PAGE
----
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>Is it time for a Halloween curfew in Ridgewood?

>Halloween curfew continues promoting safety

By Lara Webb Barrett

For My Community Trend

To ensure everyone has a safe, fun holiday, Merchantville has had a Halloween curfew in place for children under age 18 for the past few years.

Now a crime prevention officer, Sgt. Fred Koehler was a police officer in Merchantville for 25 years and said there is much good to come from the Halloween curfew ordinance.

The ordinance, which is posted on the Merchantville Borough Web site, mandates that children be indoors by 7 p.m. from Oct. 29 to 31.

“The curfew has been on the books for some time now, and was adopted in 2003,” Koehler said.

Koehler discussed the reasons for implementing the curfew.

“First and foremost is the safety of the younger kids and getting them off the street,” said Koehler. “In addition, we want to keep the older kids off the street; in previous years, many had been coming in from out of town.”

The curfew also serves to deter Halloween-time pranks like egg throwing and other vandalism.

“Our curfew extends to cover the Wednesday and Thursday night prior to Halloween, especially pertaining to the older kids, for Mischief Night,” Koehler said. “Camden had a very bad Mischief Night in the past, and since we are so close to Camden, we don’t want to have a similar problem.”

Thanks to the curfew, Koehler said that Merchantville has had minimal vandalism on Mischief Night, or the night before Halloween.

“We used to have problems with vandalism — and it’s decreased dramatically,” said Koehler. “You may see toilet paper in the trees here and there, which washes away with the rain. All other vandalism has been greatly curtailed.”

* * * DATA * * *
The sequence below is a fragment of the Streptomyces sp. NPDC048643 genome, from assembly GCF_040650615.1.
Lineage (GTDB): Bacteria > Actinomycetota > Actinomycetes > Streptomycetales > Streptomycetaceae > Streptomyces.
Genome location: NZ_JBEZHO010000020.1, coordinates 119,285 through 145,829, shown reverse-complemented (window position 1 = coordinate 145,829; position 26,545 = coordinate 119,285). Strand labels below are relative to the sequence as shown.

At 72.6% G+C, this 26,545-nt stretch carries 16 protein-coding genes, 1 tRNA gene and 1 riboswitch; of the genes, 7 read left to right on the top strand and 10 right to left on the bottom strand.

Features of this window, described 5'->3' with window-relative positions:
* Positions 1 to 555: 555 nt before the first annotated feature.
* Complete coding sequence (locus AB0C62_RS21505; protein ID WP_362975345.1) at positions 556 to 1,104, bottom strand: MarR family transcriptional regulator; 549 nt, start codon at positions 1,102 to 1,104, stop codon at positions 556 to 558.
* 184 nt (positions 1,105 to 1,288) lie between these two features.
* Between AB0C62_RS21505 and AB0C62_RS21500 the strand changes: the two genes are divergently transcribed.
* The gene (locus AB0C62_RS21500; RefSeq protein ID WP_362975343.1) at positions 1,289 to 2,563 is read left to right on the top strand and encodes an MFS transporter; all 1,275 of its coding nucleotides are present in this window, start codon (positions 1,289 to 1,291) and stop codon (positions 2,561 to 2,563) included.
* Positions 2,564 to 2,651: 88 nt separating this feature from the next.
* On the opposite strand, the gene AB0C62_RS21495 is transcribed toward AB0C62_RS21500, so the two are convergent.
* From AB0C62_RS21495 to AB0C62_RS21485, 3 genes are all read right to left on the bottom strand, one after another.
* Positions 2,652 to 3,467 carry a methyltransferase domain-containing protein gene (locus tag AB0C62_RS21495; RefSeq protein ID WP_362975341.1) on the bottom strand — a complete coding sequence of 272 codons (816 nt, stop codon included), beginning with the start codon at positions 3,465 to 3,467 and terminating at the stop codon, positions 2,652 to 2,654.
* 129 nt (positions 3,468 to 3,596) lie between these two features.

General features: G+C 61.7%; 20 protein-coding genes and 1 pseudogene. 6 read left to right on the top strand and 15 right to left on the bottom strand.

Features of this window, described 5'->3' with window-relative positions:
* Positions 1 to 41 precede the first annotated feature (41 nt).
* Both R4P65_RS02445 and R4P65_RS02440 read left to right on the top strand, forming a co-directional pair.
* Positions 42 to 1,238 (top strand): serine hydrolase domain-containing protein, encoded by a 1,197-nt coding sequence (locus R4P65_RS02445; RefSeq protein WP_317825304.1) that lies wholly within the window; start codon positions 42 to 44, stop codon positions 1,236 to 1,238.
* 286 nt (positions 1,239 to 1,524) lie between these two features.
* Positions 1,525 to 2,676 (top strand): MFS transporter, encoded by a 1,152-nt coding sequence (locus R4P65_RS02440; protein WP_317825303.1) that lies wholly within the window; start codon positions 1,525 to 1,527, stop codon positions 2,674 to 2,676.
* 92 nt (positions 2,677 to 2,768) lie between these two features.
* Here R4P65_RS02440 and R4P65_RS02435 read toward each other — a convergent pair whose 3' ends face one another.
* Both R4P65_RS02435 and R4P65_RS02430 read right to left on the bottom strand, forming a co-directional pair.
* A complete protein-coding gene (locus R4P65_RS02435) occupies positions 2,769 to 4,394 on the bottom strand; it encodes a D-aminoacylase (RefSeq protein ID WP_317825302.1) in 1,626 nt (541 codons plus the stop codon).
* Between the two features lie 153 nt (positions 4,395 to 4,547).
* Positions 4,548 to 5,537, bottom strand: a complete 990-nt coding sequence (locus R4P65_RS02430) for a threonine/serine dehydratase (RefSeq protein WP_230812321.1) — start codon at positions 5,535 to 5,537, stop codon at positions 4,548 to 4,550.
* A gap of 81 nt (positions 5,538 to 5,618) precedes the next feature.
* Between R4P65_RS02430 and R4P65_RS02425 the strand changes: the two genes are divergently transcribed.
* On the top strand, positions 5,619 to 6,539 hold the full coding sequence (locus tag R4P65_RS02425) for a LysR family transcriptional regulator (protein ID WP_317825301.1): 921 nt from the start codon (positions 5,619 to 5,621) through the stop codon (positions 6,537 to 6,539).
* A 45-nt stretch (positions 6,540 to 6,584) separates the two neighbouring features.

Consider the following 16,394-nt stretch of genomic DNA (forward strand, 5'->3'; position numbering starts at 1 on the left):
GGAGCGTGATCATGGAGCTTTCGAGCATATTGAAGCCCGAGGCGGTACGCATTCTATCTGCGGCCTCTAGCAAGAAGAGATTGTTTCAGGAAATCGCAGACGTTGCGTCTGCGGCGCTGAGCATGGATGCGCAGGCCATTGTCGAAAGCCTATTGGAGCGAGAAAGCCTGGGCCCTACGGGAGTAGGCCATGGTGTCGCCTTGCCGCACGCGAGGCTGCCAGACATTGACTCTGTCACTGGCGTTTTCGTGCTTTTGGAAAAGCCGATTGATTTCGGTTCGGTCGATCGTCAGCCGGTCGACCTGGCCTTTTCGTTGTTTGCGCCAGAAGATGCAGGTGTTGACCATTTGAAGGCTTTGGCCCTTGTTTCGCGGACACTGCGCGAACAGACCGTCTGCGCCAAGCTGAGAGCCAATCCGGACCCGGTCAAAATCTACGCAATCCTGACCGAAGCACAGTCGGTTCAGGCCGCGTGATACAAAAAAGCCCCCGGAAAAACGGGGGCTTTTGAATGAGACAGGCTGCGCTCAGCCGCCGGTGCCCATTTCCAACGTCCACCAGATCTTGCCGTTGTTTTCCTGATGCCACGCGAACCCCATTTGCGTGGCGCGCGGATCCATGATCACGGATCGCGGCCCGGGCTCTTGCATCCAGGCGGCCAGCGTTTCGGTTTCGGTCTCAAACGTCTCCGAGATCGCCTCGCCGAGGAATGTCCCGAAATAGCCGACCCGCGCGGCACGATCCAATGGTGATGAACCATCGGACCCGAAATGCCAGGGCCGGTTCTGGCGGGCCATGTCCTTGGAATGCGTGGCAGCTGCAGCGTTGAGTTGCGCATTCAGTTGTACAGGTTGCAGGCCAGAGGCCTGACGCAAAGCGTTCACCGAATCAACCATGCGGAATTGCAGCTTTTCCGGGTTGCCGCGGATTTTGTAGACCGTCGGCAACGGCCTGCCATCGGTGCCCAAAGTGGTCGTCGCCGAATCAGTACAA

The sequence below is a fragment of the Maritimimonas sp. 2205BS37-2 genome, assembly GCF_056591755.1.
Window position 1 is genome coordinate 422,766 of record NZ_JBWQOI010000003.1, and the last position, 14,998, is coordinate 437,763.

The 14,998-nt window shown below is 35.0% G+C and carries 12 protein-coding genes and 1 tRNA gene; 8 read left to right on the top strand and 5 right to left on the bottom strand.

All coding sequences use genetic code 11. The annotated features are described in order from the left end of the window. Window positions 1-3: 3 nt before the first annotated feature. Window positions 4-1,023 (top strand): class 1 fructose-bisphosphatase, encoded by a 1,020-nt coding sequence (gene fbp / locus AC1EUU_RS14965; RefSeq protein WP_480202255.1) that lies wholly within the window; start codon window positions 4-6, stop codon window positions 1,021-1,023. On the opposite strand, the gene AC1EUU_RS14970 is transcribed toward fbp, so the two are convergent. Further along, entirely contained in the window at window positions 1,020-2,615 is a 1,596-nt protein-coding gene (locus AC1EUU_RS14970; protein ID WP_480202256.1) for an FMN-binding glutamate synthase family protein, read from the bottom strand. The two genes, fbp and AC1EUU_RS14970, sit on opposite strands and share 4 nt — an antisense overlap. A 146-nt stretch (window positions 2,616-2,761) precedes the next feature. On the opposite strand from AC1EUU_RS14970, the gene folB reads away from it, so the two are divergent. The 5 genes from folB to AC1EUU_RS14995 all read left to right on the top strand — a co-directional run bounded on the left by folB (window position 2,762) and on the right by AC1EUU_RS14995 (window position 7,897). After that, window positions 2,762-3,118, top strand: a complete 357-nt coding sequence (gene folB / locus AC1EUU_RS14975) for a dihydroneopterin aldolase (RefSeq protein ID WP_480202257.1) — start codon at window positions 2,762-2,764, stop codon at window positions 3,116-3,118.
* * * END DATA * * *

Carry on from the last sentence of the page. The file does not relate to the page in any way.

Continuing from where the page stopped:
According to Koehler, the curfew is popular with area homeowners.

“The parents also like the curfew, because they can turn their lights off at 7 p.m., and if they hear someone outside or in their yard, they can have the police check them out — and our residents don’t feel like they are intruding,” he said. “I have had nothing but compliments from parents on the curfew ordinance.”

Children’s safety as they trick-or-treat remains a top priority for the curfew.

In addition to having parents check through Halloween treats, Koehler offers 10 tips to help make Halloween even safer for all children:

1. Keep front doors and walkways illuminated.

2. Remove any item from your yard or porch which can be easily broken or taken, such as pumpkins and milk cans.

3. Make sure all doors and windows are locked.

4. Use your “peephole” to see who is there before you open the door.

5. Younger children should trick-or-treat during daylight hours under adult or older child supervision.
If no adult or other children are available, try to have them go with a group of children to a specific location.

6. Do not allow children to go into homes of people they don’t know.

7. Warn your children about strangers and accepting gifts or candy from people on the street.

8. If your child encounters a stranger or is accosted in any manner, report it immediately to the police.

9. When entertaining trick-or-treaters, try to recognize who you are giving candy to.
If you can’t recognize the individual or feel uncomfortable, do not feel obliged to open the door or give them candy.

10. Be suspicious of older children who come to your home more than once. They may be casing your house.
Koehler urges that parents can never be too cautious, or use too much common sense.

“If a child brings home, say, a Milky Way bar that seems to have a hole in it or a tear, throw it away,” said Koehler. “The same with fresh fruits — inspect it, and if parents want to give it to them, cut it open to make sure there is nothing inside.”

“If in doubt, throw it out,” Koehler added. “You can always go to the grocery store to buy them candy or fruit that you feel is safe.”

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